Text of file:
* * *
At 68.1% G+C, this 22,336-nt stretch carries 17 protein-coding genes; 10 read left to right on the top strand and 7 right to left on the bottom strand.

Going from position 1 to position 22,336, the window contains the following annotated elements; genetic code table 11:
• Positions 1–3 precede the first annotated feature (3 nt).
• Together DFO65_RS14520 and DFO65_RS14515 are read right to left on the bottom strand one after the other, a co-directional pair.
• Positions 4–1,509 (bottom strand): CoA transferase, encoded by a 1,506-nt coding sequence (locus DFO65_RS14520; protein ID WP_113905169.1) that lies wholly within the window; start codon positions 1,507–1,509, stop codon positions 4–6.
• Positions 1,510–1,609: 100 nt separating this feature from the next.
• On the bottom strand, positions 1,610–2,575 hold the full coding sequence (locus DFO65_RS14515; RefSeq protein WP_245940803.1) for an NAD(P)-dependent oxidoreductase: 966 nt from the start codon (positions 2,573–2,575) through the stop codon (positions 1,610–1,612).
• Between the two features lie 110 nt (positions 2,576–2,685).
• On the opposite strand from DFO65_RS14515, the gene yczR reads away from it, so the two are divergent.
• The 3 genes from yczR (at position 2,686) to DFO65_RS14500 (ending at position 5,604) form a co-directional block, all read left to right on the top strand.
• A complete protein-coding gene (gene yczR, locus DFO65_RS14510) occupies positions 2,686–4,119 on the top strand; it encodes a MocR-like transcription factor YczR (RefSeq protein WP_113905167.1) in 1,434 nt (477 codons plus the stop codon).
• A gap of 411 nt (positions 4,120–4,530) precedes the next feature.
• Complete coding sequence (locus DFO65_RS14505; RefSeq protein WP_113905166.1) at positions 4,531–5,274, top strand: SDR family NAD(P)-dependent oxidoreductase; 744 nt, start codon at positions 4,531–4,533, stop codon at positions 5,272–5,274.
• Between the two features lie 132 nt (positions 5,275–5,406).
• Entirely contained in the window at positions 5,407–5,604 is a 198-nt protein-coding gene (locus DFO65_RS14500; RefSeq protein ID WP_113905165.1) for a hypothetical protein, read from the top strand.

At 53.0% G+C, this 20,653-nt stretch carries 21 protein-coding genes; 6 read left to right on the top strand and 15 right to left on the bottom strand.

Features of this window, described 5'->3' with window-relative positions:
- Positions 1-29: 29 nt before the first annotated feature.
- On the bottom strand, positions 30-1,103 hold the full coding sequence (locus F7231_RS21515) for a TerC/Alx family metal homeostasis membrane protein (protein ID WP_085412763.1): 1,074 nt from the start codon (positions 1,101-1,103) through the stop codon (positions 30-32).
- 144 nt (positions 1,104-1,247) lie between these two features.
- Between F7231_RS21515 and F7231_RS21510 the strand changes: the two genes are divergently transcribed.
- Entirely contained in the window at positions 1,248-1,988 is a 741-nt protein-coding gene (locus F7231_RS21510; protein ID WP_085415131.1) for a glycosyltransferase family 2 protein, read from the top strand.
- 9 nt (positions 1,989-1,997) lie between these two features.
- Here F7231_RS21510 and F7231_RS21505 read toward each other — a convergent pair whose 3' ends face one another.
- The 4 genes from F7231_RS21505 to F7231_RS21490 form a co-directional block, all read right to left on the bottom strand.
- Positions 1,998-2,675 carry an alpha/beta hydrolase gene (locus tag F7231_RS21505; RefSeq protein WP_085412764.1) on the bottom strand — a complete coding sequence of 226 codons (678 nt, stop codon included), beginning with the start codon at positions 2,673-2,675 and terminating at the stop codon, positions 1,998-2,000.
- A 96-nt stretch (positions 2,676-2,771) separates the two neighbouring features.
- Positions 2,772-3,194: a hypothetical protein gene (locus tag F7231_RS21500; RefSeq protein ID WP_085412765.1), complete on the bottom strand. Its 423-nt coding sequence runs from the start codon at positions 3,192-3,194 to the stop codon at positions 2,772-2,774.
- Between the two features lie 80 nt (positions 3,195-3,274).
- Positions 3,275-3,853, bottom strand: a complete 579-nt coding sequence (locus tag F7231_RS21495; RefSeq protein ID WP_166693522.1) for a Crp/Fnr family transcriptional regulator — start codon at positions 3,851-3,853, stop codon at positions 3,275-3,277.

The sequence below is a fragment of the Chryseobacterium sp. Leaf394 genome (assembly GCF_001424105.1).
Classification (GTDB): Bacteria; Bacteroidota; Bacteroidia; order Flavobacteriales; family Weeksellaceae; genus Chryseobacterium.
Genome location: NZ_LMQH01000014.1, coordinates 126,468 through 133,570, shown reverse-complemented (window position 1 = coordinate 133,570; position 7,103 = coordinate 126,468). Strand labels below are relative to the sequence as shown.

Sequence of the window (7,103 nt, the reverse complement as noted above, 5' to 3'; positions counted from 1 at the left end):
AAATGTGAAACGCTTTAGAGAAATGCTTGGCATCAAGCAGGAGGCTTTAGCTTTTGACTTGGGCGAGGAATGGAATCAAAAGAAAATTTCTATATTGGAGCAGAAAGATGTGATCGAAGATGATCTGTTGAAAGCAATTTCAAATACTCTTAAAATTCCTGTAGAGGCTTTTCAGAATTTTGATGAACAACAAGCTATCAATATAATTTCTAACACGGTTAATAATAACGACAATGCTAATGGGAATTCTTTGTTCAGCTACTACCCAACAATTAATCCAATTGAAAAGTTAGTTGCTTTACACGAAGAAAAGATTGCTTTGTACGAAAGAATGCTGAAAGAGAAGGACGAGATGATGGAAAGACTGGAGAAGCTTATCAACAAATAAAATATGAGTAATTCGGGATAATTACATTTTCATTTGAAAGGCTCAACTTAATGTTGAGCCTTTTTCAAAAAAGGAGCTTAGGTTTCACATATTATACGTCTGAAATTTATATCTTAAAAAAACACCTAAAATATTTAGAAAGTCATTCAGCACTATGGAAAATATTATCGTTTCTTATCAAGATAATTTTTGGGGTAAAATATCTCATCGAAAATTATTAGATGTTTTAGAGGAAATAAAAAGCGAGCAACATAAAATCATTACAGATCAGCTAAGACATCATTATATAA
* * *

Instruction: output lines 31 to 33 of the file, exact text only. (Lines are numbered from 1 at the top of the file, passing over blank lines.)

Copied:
The sequence below is a fragment of the Chryseobacterium sp. Leaf394 genome (assembly GCF_001424105.1).
Classification (GTDB): Bacteria; Bacteroidota; Bacteroidia; order Flavobacteriales; family Weeksellaceae; genus Chryseobacterium.
Genome location: NZ_LMQH01000014.1, coordinates 126,468 through 133,570, shown reverse-complemented (window position 1 = coordinate 133,570; position 7,103 = coordinate 126,468). Strand labels below are relative to the sequence as shown.